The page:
Let’s start our analysis by projecting the mean ahistorical matrix in our raw MPM forward using four different parameterizations of the Ricker function modifying germination. Our first step will be to create four density frames (`lefkoDens`

objects), which will describe the relationships between the matrices and density.

```
c2d_1 <- density_input(cypmean2, stage3 = c("P1", "P1"), stage2= c("SD", "rep"),
style = 1, time_delay = 1, alpha = 0.05, beta = 0, type = c(2, 2))
c2d_2 <- density_input(cypmean2, stage3 = c("P1", "P1"), stage2= c("SD", "rep"),
style = 1, time_delay = 1, alpha = 1, beta = 0, type = c(2, 2))
c2d_3 <- density_input(cypmean2, stage3 = c("P1", "P1"), stage2= c("SD", "rep"),
style = 1, time_delay = 1, alpha = 0.05, beta = 0.0005, type = c(2, 2))
c2d_4 <- density_input(cypmean2, stage3 = c("P1", "P1"), stage2= c("SD", "rep"),
style = 1, time_delay = 1, alpha = 1, beta = 0.0005, type = c(2, 2))
c2d_1
> stage3 stage2 stage1 age2 style alpha beta time_delay type type_t12
> 1 P1 SD NA NA 1 0.05 0 1 2 1
> 2 P1 XSm NA NA 1 0.05 0 1 2 1
> 3 P1 Sm NA NA 1 0.05 0 1 2 1
> 4 P1 Md NA NA 1 0.05 0 1 2 1
> 5 P1 Lg NA NA 1 0.05 0 1 2 1
> 6 P1 XLg NA NA 1 0.05 0 1 2 1
c2d_2
> stage3 stage2 stage1 age2 style alpha beta time_delay type type_t12
> 1 P1 SD NA NA 1 1 0 1 2 1
> 2 P1 XSm NA NA 1 1 0 1 2 1
> 3 P1 Sm NA NA 1 1 0 1 2 1
> 4 P1 Md NA NA 1 1 0 1 2 1
> 5 P1 Lg NA NA 1 1 0 1 2 1
> 6 P1 XLg NA NA 1 1 0 1 2 1
c2d_3
> stage3 stage2 stage1 age2 style alpha beta time_delay type type_t12
> 1 P1 SD NA NA 1 0.05 5e-04 1 2 1
> 2 P1 XSm NA NA 1 0.05 5e-04 1 2 1
> 3 P1 Sm NA NA 1 0.05 5e-04 1 2 1
> 4 P1 Md NA NA 1 0.05 5e-04 1 2 1
> 5 P1 Lg NA NA 1 0.05 5e-04 1 2 1
> 6 P1 XLg NA NA 1 0.05 5e-04 1 2 1
c2d_4
> stage3 stage2 stage1 age2 style alpha beta time_delay type type_t12
> 1 P1 SD NA NA 1 1 5e-04 1 2 1
> 2 P1 XSm NA NA 1 1 5e-04 1 2 1
> 3 P1 Sm NA NA 1 1 5e-04 1 2 1
> 4 P1 Md NA NA 1 1 5e-04 1 2 1
> 5 P1 Lg NA NA 1 1 5e-04 1 2 1
> 6 P1 XLg NA NA 1 1 5e-04 1 2 1
```

Determining the values of \(\alpha\) and \(\beta\) to use for the `alpha`

and `beta`

options generally takes a great deal of extra work. We have done this work separately and present only four interesting combinations that produce contrasting results in this case. Note also that the `style`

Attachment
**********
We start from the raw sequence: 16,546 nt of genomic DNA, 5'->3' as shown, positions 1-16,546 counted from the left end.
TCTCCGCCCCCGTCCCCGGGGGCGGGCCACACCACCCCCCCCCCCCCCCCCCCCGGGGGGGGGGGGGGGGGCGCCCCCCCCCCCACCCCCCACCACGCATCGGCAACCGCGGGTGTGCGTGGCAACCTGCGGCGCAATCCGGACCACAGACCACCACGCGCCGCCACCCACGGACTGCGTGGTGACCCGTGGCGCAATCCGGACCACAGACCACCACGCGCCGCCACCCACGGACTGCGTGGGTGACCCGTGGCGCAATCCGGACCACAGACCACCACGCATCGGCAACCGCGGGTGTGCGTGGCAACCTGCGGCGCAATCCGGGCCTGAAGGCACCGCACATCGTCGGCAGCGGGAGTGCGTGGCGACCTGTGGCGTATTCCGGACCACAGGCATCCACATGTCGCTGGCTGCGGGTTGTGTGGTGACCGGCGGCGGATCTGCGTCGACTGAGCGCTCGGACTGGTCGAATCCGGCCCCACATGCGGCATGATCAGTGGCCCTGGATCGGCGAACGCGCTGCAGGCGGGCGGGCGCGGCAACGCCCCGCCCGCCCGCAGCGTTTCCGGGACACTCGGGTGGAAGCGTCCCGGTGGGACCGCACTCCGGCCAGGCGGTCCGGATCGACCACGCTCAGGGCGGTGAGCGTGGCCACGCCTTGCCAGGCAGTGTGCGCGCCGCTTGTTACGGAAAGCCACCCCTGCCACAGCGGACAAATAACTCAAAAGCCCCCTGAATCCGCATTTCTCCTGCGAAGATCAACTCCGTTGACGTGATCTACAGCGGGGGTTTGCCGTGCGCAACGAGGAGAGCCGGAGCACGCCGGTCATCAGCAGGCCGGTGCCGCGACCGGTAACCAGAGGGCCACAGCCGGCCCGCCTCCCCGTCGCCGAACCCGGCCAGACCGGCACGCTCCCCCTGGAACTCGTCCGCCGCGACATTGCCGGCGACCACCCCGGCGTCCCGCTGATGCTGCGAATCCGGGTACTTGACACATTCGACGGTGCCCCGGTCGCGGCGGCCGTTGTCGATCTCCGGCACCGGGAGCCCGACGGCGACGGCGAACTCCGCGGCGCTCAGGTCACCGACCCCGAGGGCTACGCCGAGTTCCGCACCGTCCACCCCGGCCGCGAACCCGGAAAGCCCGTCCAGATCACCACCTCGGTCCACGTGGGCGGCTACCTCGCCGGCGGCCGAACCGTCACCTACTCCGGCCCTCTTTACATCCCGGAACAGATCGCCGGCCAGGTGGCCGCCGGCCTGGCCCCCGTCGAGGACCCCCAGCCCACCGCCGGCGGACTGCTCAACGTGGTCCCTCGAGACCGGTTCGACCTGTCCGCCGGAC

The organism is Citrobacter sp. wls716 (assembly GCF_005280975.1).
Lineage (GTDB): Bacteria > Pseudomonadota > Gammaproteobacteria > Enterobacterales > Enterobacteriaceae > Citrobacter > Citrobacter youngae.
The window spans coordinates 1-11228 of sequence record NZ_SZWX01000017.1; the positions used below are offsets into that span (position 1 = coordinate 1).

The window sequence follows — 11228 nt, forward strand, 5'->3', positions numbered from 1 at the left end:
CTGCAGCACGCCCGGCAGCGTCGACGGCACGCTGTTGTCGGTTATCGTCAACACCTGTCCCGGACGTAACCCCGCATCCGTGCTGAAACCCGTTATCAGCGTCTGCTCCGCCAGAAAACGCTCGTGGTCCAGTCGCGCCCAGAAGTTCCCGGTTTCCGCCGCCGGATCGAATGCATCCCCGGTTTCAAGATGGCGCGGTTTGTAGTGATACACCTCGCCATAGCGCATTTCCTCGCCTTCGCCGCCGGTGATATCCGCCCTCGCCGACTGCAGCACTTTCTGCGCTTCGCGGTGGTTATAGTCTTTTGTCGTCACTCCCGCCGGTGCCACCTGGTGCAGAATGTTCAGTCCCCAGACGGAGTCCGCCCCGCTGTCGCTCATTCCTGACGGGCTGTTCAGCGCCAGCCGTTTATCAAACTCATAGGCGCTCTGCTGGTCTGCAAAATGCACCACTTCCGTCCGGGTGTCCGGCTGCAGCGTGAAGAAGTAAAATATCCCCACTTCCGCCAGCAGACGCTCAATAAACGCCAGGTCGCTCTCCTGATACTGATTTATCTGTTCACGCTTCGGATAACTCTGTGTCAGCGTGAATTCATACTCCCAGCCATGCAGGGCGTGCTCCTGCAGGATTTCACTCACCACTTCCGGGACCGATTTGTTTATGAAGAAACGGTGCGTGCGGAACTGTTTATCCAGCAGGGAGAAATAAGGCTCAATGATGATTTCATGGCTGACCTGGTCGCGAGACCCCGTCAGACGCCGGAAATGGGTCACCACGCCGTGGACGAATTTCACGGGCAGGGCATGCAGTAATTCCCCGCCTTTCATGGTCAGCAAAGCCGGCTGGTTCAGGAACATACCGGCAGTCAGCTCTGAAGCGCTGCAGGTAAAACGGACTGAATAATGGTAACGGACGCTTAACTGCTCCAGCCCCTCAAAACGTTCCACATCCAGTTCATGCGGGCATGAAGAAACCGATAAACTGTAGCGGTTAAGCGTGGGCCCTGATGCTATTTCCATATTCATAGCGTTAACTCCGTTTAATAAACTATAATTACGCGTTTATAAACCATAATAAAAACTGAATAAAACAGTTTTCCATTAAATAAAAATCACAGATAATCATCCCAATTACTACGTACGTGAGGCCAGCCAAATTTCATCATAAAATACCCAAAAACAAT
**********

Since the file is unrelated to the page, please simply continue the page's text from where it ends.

, `alpha`

, and `beta`

terms can be vectors if necessary, giving different kinds of density dependence and different values for \(\alpha\) and \(\beta\) when needed.

Now let’s conduct some short simulations. We will only project forward 100 time steps, and we will enforce hard substochasticity.

```
cypproj2_d1 <- projection3(cypmean2, times = 100, substoch = 2, density = c2d_1)
> Warning: This lefkoMat object appears to be a set of mean matrices. Will
> project only the mean.
cypproj2_d2 <- projection3(cypmean2, times = 100, substoch = 2, density = c2d_2)
> Warning: This lefkoMat object appears to be a set of mean matrices. Will
> project only the mean.
cypproj2_d3 <- projection3(cypmean2, times = 100, substoch = 2, density = c2d_3)
> Warning: This lefkoMat object appears to be a set of mean matrices. Will
> project only the mean.
cypproj2_d4 <- projection3(cypmean2, times = 100, substoch = 2, density = c2d_4)
> Warning: This lefkoMat object appears to be a set of mean matrices. Will
> project only the mean.
summary(cypproj2_d1)
>
> The input lefkoProj object covers 1 population-patches.
> It is a single projection including 100 projected steps per replicate, and 1 replicates, respectively.
> The number of replicates with population size above the threshold size of 1 is as in
> the following matrix, with pop-patches given by column and milepost times given by row:
> $milepost_sums
> 1 1
> 0 1
> 0.25 1
> 0.5 1
> 0.75 1
> 1 1
>
> $extinction_times
> [1] NA
summary(cypproj2_d2)
>
> The input lefkoProj object covers 1 population-patches.
> It is a single projection including 100 projected steps per replicate, and 1 replicates, respectively.
> The number of replicates with population size above the threshold size of 1 is as in
> the following matrix, with pop-patches given by column and milepost times given by row:
> $milepost_sums
> 1 1
> 0 1
> 0.25 1
> 0.5 1
> 0.75 1
> 1 1
>
> $extinction_times
> [1] NA
summary(cypproj2_d3)
>
> The input lefkoProj object covers 1 population-patches.
> It is a single projection including 100 projected steps per replicate, and 1 replicates, respectively.